KAIROS Participatory Research with partners on Free, Prior and Informed Consent: CEIBA’s experience in Guatemala

Teresa Sanic and CEIBA

This report discusses general background on the mining conflict in Guatemala, the current social, economic and political state of the country, the community responses to mining megaprojects, the positive and negative impacts of mining concessions, the connection that Canada has to the mining industry in Guatemala, and recommendations.


Undermining the Land: the defense of community rights and the environment in Mexico

Project Newsletter

The value of gold has soared due to the recent financial crisis making it a very profitable industry. However, the extraction of these resources is a source of conflict among affected communities, organization that defend human rights, mining companies and public authorities. This report gives a voice to human rights defenders who are fighting for their right to land and a clean environment


Yes to life, no to mining! – Report Back Delegation to El Salvador

Anna Backmann and Christian Wimberger: CIR

People taking part in the delegation from the United States, Canada, France, and Germany together with workers of the organization ADES.

 El Salvador, November 2nd to 10th, 2015

As we step into Bernardo Belloso’s office in San Salvador on November 3rd, the numbers on a whiteboard catch our attention: 99%, 98%, and 99,25%. They are the results of referenda against mining held in El Salvador. Three municipalities have already voted NO – and almost unanimously so. Therefore the expectations for the referendum in Arcatao are high from the beginning. “Of course this time we want to reach 100%”, president of CRIPDES Bernando Belloso says, as if it were obvious.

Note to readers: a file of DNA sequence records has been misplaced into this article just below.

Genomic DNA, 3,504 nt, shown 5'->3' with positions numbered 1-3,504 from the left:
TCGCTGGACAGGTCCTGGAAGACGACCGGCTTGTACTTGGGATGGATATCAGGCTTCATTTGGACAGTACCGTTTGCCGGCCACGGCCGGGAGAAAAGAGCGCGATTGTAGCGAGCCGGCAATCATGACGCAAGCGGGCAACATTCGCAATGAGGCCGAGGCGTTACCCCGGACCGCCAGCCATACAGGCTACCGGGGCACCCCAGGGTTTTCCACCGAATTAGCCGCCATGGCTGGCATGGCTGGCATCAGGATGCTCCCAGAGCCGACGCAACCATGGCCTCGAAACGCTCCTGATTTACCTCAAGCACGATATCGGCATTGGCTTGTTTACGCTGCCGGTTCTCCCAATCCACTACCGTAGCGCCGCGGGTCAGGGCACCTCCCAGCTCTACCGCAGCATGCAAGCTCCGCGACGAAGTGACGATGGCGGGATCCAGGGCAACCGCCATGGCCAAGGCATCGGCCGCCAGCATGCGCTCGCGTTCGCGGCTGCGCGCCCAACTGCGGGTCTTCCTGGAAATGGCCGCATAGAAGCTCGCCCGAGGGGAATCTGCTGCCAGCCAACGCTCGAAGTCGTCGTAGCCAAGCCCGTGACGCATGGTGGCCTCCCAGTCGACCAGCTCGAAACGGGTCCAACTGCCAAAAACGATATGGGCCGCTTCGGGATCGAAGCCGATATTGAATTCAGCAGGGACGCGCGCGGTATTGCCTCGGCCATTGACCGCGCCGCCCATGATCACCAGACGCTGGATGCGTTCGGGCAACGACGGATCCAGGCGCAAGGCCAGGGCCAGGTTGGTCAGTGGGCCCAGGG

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Resistance against the bloodsucker

*Oliver Ristau: Frankfurter Rundschau / Translation: Marina Bonetti

“No to mining. Yes to life”: after the mass, the priest stands above an anti-mining mural together with church servants and believers, waving. 


El Salvador is worried about environmental damages, and therefore bans the mining of raw materials. A Canadian company files a lawsuit before an international court of arbitration in Washington due to lost profits

Water is not supposed to be orange, not even in El Salvador. But, in the town of San Sebastian, in the Eastern part of the small Central American country, it is. Gustavo Blanco uses a stick to stir the water up the stream that has dyed in red the originally gray pebbles. It splashes idyllically, and that is all of nature's romance. The stream flows from an old gold mine, where Blanco’s father once worked – uphill, a few meters beyond the stream grow dense rows of corn.

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